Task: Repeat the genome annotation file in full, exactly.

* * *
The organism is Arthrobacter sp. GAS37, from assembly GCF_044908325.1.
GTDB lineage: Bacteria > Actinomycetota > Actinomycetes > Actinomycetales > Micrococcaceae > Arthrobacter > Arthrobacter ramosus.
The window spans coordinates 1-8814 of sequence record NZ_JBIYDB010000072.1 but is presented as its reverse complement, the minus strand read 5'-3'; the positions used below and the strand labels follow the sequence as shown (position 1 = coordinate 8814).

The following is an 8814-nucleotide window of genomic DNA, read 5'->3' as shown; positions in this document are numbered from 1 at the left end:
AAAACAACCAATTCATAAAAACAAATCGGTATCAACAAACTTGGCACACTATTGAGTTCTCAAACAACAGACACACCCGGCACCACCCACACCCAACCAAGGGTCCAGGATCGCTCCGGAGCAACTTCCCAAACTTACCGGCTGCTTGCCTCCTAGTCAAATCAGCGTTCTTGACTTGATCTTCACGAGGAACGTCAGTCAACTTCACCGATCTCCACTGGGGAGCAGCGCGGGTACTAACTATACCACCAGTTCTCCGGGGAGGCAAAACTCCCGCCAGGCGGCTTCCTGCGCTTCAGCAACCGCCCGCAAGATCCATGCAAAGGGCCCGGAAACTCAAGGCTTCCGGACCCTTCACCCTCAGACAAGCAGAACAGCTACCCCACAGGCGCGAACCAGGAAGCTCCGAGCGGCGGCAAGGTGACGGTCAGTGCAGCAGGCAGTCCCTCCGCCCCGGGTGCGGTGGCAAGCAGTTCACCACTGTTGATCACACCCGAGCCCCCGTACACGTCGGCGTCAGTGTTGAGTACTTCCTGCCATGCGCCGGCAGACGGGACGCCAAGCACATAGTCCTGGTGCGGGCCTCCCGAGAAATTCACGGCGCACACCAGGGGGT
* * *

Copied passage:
The organism is Arthrobacter sp. GAS37, from assembly GCF_044908325.1.
GTDB lineage: Bacteria > Actinomycetota > Actinomycetes > Actinomycetales > Micrococcaceae > Arthrobacter > Arthrobacter ramosus.
The window spans coordinates 1-8814 of sequence record NZ_JBIYDB010000072.1 but is presented as its reverse complement, the minus strand read 5'-3'; the positions used below and the strand labels follow the sequence as shown (position 1 = coordinate 8814).

The following is an 8814-nucleotide window of genomic DNA, read 5'->3' as shown; positions in this document are numbered from 1 at the left end:
AAAACAACCAATTCATAAAAACAAATCGGTATCAACAAACTTGGCACACTATTGAGTTCTCAAACAACAGACACACCCGGCACCACCCACACCCAACCAAGGGTCCAGGATCGCTCCGGAGCAACTTCCCAAACTTACCGGCTGCTTGCCTCCTAGTCAAATCAGCGTTCTTGACTTGATCTTCACGAGGAACGTCAGTCAACTTCACCGATCTCCACTGGGGAGCAGCGCGGGTACTAACTATACCACCAGTTCTCCGGGGAGGCAAAACTCCCGCCAGGCGGCTTCCTGCGCTTCAGCAACCGCCCGCAAGATCCATGCAAAGGGCCCGGAAACTCAAGGCTTCCGGACCCTTCACCCTCAGACAAGCAGAACAGCTACCCCACAGGCGCGAACCAGGAAGCTCCGAGCGGCGGCAAGGTGACGGTCAGTGCAGCAGGCAGTCCCTCCGCCCCGGGTGCGGTGGCAAGCAGTTCACCACTGTTGATCACACCCGAGCCCCCGTACACGTCGGCGTCAGTGTTGAGTACTTCCTGCCATGCGCCGGCAGACGGGACGCCAAGCACATAGTCCTGGTGCGGGCCTCCCGAGAAATTCACGGCGCACACCAGGGGGT